CBN Lifts Forex Ban On 43 Items


The restrictions on foreign exchange that the Central Bank of Nigeria (CBN) imposed on importers of 43 items eight years ago have finally been lifted.

The CBN claimed that a significant change had been made to the bank’s foreign exchange market policy in a statement signed by Dr. Isa AbdulMumin, the director of corporate communications.

As stated in the 2015 Circular TED/FEFPC/GEN/O1/010 and its addenda, importers who were previously prohibited from purchasing foreign currency for 43 specific items are now permitted to participate in the Nigerian Foreign Exchange Market to purchase foreign currency for their transactions.

The following 43 products had their access to foreign exchange from the FX market restricted by the Central Bank of Nigeria (CBN) as of October 2021: rice, cement, margarine, palm kernel, palm oil products, and vegetable oils; meat and processed meat products; and vegetables and processed vegetable products.

Other examples include poultry and processed poultry products, canned fish in sauce (Geisha) and sardines, cold-rolled steel sheets, galvanized steel sheets, roofing sheets, wheelbarrows, head pans, metal boxes and containers, enamelware, steel drums, steel pipes, wire rods (deformed and not deformed), iron rods, and reinforcing bars.

The list also included wire mesh, steel nails, security and razor fencing and poles, wood particle boards and panels, wood fiberboards and panels, plywood boards and panels, wooden doors, glass and glassware, kitchen utensils, tableware, and ceramic and vitrified tiles.

The list also included items like Piston crowns, Ball bearings, High voltage cables, Transformers/switch gears, Gas cylinders, Woven fabrics, Clothes, Plastic and rubber products, Polypropylene granules, Cellophane wrappers and bags, Soap and Cosmetics, Tomatoes/Tomato Pastes, and Eurobond/foreign currency bond/share purchases.

According to AbdulMumin, the CBN is actively trying to address the backlog of uncompleted foreign exchange transactions.

The CBN is currently having ongoing discussions with a variety of stakeholders in order to come up with solutions and make it easier to clear this backlog.

Creating a single foreign exchange market by streamlining and simplifying the FX market in Nigeria is one of the CBN’s long-term objectives, he added.

In order to achieve this goal, which would result in a more unified and effective foreign exchange market in the nation, the CBN is working in consultation with various market participants, according to what he said.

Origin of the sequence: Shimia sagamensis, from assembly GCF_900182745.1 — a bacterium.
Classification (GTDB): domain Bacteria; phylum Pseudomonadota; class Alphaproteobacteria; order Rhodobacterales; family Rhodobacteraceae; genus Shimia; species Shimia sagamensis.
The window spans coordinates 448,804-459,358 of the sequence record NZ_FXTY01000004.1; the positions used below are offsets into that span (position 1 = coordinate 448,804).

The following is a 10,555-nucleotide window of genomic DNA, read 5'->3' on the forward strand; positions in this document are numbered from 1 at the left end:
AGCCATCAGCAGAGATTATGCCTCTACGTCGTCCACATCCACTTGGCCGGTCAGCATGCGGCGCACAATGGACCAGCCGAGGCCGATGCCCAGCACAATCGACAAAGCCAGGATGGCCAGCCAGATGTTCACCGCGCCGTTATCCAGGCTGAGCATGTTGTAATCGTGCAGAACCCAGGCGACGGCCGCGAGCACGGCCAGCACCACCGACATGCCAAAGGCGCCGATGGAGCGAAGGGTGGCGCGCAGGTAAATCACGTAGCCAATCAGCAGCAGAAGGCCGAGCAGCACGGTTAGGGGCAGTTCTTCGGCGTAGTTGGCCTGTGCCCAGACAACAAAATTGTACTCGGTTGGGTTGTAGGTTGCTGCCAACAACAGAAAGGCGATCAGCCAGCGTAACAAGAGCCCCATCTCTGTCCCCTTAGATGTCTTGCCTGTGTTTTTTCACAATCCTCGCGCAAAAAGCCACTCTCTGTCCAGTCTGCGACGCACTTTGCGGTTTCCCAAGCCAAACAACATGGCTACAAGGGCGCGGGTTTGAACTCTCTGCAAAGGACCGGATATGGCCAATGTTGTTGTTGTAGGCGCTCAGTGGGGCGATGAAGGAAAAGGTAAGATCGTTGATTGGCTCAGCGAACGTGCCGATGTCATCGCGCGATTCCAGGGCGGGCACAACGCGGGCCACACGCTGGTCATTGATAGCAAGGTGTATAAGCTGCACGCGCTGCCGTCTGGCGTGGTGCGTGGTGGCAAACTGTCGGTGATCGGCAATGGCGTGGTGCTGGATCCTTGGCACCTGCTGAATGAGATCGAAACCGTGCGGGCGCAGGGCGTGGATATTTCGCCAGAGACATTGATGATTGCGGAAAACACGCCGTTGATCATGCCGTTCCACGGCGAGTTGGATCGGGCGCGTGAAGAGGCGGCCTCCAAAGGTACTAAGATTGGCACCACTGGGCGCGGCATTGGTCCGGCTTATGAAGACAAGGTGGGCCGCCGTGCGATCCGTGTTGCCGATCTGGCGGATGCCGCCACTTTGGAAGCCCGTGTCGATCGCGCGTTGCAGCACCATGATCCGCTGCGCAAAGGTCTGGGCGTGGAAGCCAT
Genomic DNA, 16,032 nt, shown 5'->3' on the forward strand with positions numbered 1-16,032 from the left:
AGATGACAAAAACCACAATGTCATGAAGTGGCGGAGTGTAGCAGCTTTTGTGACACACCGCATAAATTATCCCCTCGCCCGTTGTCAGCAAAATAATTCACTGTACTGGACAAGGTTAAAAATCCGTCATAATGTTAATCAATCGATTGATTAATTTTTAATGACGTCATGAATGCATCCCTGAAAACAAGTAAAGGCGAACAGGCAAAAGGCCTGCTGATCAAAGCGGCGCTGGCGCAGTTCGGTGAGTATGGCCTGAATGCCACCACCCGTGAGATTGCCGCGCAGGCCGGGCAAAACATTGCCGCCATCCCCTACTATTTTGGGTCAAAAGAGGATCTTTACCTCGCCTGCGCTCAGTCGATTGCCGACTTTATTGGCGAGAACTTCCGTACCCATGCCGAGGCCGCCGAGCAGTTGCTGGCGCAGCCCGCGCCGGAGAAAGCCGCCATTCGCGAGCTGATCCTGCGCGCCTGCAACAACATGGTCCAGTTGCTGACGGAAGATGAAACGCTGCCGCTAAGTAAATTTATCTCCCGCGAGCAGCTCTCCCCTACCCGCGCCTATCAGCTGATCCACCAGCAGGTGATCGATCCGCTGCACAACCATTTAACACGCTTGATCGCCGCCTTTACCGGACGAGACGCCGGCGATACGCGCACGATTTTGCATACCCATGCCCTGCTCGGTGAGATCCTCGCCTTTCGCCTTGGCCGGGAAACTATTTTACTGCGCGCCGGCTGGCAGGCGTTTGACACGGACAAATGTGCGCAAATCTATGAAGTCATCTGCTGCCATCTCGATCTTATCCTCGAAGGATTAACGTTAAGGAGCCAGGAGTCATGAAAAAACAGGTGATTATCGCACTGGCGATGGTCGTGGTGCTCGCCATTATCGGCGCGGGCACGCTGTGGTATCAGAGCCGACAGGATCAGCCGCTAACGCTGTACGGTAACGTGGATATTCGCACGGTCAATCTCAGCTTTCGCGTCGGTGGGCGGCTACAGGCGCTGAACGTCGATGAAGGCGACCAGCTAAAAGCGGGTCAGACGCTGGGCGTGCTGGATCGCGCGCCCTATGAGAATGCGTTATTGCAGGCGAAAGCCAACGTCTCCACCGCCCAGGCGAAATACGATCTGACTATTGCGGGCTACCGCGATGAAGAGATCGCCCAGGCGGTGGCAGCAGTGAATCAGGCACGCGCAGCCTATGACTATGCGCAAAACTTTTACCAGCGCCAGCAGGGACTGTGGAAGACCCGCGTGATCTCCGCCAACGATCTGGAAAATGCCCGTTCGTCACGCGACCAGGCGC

AbdulMumin claimed that the CBN periodically injects money into the Nigerian Foreign Exchange Market to increase liquidity in an effort to maintain price stability within the nation.

The frequency and size of these CBN interventions, according to him, will gradually decrease over time as market conditions strengthen and become more stable.

The statement reads: the Central Bank of Nigeria (CBN) will continue to promote orderliness and professional conduct by all participants in the Nigerian Foreign Exchange Market to ensure market forces determine exchange rates on a Willing Buyer – Willing Seller principle.

He said: “The CBN reiterates that the prevailing Foreign Exchange (FX) rates should be referenced from platforms such as the CBN website, FMDQ, and other recognised or appointed trading systems to promote price discovery, transparency, and credibility in the FX rates.

“As part of its responsibility to ensure price stability, the CBN will boost liquidity in the Nigerian Foreign Exchange Market by interventions from time to time. As market liquidity improves, these CBN interventions will gradually decrease.

He added: “Importers of all the 43 items previously restricted by the 2015 Circular referenced TED/FEFPC/GEN/O1/010 and its addendums are now allowed to purchase foreign exchange in the Nigerian Foreign Exchange Market.

“The CBN is committed to accelerating efforts to clear the FX backlog with existing participants and will continue dialogue with stakeholders to address the issue.”

The creation of a single FX market is one of the CBN’s objectives. Market participants are currently being consulted in order to accomplish this.

The preceding should serve as a guide for participants and members of the public.


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